Autodesk Floats Design Tools in the Cloud

DN Staff

May 17, 2010

3 Min Read
Autodesk Floats Design Tools in the Cloud

Autodeskfilled in some pieces of its vision for putting design tools in the cloud,releasing new details on its ProjectButterfly collaboration tool and announcing two new Software-as-a-Serviceinitiatives surrounding Inventor and its MoldFlow offering.

Project Butterfly, as described byTal Weiss, lead software development manager at Autodesk, allows AutoCAD usersto view, edit and collaborate in real time on DWG files online. With this cloudcomputing technology, anyone with a Web browser can log onto a site and accessthe same version of a file as opposed to the current way many engineering teamscollaborate, simply by e-mailing files around.

"Our intent is to enable AutoCADusers to take any AutoCAD file and upload it to the cloud using thisapplication, and share it with anyone at a remote site without the need for thesoftware," says Weiss, who came to Autodesk last November when his company,VisualTao, was acquired as the foundation technology for Project Butterfly."The only thing they need is a browser - there is nothing installed on the diskand they can pan and zoom, annotate and edit files."

Dave McGee, lead CAD technician atLacy and Ebeling Engineering Inc., astructural and industrial engineering firm, has experimented with the ProjectButterfly technology preview. Most recently, he and a client at a remote siteconducted a co-editing session on a 2-D AutoCAD drawing showcasing a load-outfacility for a truck. "Rather than the time-consuming task of having to sendhim a PDF, then calling him and having him tell me he wanted something in thenorthwest corner, we didn't have to do any of that," McGee says. "He waslooking at his 2-D drawing, I was looking at mine, and I just followed hispointer and it was pretty obvious what he wanted."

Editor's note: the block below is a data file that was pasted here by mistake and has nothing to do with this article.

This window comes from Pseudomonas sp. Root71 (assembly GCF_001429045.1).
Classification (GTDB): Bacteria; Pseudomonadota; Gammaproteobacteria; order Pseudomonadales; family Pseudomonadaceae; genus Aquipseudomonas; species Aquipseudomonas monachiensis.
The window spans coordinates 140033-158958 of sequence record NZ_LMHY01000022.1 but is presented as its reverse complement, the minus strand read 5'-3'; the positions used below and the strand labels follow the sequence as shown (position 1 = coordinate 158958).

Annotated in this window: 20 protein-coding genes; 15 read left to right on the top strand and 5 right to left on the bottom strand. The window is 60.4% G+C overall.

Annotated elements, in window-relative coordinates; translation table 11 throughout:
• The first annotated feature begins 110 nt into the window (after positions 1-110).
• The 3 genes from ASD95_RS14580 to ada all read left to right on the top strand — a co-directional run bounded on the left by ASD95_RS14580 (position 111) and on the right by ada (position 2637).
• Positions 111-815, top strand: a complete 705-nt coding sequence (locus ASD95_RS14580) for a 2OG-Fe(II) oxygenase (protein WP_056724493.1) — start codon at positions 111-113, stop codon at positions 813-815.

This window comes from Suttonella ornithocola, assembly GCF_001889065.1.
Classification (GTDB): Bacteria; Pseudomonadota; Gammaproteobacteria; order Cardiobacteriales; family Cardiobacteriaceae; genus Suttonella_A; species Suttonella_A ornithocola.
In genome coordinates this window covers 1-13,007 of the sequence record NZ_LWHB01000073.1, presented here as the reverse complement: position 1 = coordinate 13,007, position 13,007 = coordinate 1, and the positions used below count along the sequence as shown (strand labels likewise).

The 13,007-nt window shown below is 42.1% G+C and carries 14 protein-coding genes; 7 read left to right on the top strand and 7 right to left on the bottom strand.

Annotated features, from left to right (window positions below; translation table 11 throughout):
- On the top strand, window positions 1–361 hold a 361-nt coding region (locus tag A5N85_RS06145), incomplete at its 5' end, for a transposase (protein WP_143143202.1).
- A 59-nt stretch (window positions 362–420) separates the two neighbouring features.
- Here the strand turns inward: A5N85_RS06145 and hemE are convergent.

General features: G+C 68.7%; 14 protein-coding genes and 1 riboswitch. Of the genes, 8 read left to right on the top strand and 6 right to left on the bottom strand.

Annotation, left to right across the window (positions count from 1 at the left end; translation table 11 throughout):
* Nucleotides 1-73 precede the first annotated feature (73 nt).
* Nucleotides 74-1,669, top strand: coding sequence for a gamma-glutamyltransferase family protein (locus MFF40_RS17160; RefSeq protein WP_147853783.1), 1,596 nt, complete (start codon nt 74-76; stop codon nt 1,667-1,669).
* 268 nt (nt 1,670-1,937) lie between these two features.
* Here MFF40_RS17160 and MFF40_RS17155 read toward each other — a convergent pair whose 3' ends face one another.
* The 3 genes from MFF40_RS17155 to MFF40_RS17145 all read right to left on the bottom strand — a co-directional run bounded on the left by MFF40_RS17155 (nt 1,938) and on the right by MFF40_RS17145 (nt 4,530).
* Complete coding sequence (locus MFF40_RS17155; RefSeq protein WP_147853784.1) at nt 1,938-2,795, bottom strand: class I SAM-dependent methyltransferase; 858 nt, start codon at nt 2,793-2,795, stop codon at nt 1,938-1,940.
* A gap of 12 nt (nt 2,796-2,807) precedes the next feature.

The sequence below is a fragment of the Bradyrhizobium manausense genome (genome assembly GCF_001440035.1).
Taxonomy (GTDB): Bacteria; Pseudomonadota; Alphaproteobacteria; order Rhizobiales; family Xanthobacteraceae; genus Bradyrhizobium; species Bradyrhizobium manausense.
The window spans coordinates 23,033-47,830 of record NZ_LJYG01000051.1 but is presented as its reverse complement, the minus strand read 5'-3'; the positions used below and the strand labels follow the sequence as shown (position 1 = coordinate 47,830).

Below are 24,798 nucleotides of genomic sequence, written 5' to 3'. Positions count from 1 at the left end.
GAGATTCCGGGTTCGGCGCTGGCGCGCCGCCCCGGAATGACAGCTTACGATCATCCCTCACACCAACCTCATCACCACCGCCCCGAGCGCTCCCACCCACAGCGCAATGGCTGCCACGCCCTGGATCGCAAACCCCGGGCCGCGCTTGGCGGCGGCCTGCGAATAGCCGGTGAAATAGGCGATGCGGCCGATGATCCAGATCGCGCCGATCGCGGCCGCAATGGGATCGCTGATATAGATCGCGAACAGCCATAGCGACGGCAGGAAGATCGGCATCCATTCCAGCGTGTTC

Weiss wouldn't say when ProjectButterfly would be commercially available. Users can download the technologypreview at ProjectButterfly.

In related news, Autodeskannounced a couple of other SaaS efforts: Project Cumulus, which leverages the cloud computing model to delivermore computational horsepower for MoldFlow plastic design simulations; andProject Centaur, which lets Inventor users offload simulation tasks to thecloud. Both technology pilots, currently available to select Autodeskcustomers, leverage the cloud to lets users perform simulations theytraditionally wouldn't be able to do on the desktop.

"We're letting users leverage theuntapped potential compute power of the cloud to bring optimization into theequation," says Jeff Wymer, Autodesk senior product line manager, digitalsimulation. "We're allowing the MoldFlow designer to optimize their design andget the best results with unrivaled performance and capacity compared to thedesktop."

The new technology will run as alightweight desktop, allowing MoldFlow users to set up their geometries andinput locally. Once they hit "solve," the lightweight application will transmitthe data to the cloud for computation and will return the results back to thedesktop when finished. The amount of processing time will vary depending on thecomplexity of the design, however, the technology works asynchronously so itallows users to conduct normal computing during the simulation.

Project Centaur, aimed atmechanical engineers, is focused on the pervasive problem of designoptimization, helping users reduce material weight while achieving qualitytargets. Similar to Project Cumulus, Project Centaur will run as a smallplug-in on the desktop, allowing users to retain the user of their computerwhile the simulation is in progress on the cloud. Project Centaur is alsoaiming to push the envelope in terms of usability, delivering simulationcapabilities in such manner that they can be utilized by the broad spectrum ofmechanical engineers, not just simulation experts, Wymer says.

There is no official availabilitydate for either Project Centaur or Project Cumulus.

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